Side effects may be serious, and if patients notice that they have developed side effects while undergoing treatment with necitumumab, they should contact their doctor right away so that they can treat or alleviate these effects.

It is not common for patients to experience a serious allergic reaction to necitumumab, but they should keep an eye out for the following, and seek emergency medical help as they may be dangerous:

  • Rashes


Dosage for necitumumab is prescribed by the doctor and based on the condition of the patient. This dosage may be adjusted depending on the patient's response to treatment. For the medicine to give optimal benefit, patients should take care to follow their dosing schedule strictly and not miss any doses. They may wish to mark their calendars with their dosing schedule to help them remember.

Necitumumab is usually given to the patient via injection, by a trained medical professional such as a doctor or nurse. This procedure usually takes about 60 minutes, with the medicine taken intravenously. If the patient chooses to receive medication at home, they or their caregiver must discuss it with their doctor and be very familiar with the procedure before beginning such treatment.

An average dose comprises of 80 miligrams (mg) to be taken over 60 minutes, on the first and eighth day of a 3 week cycle, before gemcitabine and cisplatin are to be infused. If the patient's dose differs from this, they should not change or stop their medication. Instead they should discuss their treatment and options with their doctor.

In order to help prevent severe side effects, patients may be prescribed pre-medication such as acetaminophen or diphenhydramine.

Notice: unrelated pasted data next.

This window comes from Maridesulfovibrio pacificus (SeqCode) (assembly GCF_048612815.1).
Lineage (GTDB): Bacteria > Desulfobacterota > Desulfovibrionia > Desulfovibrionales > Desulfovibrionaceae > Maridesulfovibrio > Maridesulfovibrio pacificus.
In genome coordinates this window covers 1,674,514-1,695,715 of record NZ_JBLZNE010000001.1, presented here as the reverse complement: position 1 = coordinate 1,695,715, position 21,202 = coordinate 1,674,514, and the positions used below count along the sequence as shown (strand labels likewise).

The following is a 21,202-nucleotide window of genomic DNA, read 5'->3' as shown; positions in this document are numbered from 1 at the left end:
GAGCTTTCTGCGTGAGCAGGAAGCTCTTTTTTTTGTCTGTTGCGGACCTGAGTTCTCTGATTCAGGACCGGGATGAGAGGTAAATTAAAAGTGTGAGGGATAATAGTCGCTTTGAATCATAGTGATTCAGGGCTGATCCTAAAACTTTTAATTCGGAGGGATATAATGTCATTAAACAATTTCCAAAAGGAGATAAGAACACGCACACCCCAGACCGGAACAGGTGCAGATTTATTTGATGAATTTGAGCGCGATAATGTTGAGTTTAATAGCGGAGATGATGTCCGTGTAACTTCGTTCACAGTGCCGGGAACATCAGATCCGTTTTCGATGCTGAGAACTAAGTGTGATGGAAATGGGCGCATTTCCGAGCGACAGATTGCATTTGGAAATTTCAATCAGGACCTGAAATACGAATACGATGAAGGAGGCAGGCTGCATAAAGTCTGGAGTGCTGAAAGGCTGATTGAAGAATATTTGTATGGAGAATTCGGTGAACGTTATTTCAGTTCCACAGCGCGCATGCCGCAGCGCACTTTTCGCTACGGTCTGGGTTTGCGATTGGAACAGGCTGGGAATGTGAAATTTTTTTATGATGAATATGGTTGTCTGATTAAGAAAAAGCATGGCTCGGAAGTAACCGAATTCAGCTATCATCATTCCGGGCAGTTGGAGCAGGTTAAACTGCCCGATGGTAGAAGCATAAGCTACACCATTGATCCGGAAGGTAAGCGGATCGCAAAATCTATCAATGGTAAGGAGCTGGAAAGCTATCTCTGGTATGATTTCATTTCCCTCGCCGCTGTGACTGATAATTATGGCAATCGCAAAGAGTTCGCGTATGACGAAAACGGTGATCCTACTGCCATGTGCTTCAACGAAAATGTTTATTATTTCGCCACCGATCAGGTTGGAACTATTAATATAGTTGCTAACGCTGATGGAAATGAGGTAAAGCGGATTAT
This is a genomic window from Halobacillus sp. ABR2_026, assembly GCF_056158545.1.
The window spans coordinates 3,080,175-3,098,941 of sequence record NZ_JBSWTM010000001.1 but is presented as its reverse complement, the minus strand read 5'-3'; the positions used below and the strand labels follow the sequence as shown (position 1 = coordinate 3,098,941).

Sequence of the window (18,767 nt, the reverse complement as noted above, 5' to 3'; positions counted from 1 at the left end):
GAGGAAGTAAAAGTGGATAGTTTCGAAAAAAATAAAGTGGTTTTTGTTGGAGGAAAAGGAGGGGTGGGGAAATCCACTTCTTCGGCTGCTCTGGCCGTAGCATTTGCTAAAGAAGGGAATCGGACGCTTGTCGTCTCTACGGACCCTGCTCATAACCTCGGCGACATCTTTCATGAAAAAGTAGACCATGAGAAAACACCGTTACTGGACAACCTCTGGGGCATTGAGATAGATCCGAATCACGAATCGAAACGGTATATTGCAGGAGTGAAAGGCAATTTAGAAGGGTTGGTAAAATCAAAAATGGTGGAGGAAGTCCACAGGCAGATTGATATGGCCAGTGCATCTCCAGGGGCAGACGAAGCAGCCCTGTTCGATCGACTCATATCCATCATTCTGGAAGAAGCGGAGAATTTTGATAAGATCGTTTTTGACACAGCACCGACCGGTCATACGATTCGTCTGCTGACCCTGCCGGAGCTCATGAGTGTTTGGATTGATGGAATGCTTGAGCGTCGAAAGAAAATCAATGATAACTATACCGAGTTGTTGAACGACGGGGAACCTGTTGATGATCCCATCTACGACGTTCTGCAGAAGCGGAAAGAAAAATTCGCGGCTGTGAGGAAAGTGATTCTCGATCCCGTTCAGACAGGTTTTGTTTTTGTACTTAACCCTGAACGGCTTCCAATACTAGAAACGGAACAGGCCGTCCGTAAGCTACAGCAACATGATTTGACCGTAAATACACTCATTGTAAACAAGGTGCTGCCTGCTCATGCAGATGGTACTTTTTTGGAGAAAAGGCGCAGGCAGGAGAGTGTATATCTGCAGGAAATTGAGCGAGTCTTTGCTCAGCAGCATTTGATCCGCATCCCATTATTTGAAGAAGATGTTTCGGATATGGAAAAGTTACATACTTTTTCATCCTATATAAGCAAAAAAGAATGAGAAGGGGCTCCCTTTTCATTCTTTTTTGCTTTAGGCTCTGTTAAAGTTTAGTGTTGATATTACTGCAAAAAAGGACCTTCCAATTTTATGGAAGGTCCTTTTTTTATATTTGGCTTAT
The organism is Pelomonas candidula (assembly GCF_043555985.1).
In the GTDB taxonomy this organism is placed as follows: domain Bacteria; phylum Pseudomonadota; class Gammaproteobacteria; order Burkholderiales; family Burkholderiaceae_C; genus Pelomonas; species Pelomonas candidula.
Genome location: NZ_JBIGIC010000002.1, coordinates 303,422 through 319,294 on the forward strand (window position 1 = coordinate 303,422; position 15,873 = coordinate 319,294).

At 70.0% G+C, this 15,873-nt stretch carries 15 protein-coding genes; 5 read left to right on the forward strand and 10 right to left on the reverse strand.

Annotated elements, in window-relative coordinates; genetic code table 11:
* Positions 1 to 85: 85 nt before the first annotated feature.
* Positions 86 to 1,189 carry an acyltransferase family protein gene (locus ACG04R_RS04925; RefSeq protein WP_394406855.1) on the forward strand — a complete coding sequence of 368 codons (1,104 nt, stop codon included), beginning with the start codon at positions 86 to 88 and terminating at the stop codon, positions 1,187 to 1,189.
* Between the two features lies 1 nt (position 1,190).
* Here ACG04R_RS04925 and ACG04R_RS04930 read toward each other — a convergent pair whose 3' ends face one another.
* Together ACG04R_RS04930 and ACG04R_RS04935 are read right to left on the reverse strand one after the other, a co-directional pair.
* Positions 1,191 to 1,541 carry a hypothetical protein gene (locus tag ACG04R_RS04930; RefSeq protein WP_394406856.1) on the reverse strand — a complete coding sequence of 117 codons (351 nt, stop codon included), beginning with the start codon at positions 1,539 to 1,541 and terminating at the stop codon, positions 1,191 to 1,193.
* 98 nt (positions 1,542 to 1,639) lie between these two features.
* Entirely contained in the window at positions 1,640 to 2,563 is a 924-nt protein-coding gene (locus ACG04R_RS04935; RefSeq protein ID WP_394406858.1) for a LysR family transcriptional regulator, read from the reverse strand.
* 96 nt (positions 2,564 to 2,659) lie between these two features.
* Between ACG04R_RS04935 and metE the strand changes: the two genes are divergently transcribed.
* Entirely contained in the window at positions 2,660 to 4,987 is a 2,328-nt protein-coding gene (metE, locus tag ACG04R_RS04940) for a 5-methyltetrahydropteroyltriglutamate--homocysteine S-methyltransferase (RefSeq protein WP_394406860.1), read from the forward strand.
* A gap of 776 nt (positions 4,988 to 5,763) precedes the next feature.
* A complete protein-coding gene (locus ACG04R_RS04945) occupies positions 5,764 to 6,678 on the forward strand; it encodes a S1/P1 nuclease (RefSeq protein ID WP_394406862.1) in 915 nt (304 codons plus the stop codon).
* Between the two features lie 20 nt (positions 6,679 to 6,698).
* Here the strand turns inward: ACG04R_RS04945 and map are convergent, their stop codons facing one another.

Drugs may interact with each other, with various supplements such as vitamins or with herbal products, to produce unwanted interactions which may affect the efficacy of the medication or elevate the risk of unwanted side effects. Prior to starting necitumumab, patients should share a list of any drugs, supplements or herbal products they are taking or have recently consumed with their doctor, in order to avoid such interactions.

The following is a list of more common drug interactions with necitumumab, and is not a complete guide. Patients should check with their doctor for a full list.

  • Gemcitabine

Certain medical conditions may affect how necitumumab works. Patients who have or have had the following conditions should notify their doctor about their medical history prior to treatment with necitumumab in order to prevent any unwanted interactions.

  • Blood clotting problems (such as DVT or pulmonary embolisms)

The consumption of certain foods may impact the effect of necitumumab as well. Alcohol and tobacco in particular have higher chances of interacting with medications. Patients should speak with their doctors about any food or drink they consume and if they may interact with their medicine.


Prior to being treated with necitumumab, patients should read all available information from their doctor on this medication. They should address all concerns and questions before taking the medicine. They should also take care to let their doctor know of their medical history, especially if they have or have had strokes, heart disease and blood clotting problems.

During treatment, the doctor should perform regularly scheduled check-ins to ensure that the medicine is working as intended. The patient may be required to take blood tests to help with these checks.

Patients should disclose their allergies, particularly if they are allergic to necitumumab. This is because the medicine may contain certain inactive ingredients which can also lead to allergic reactions or other issues.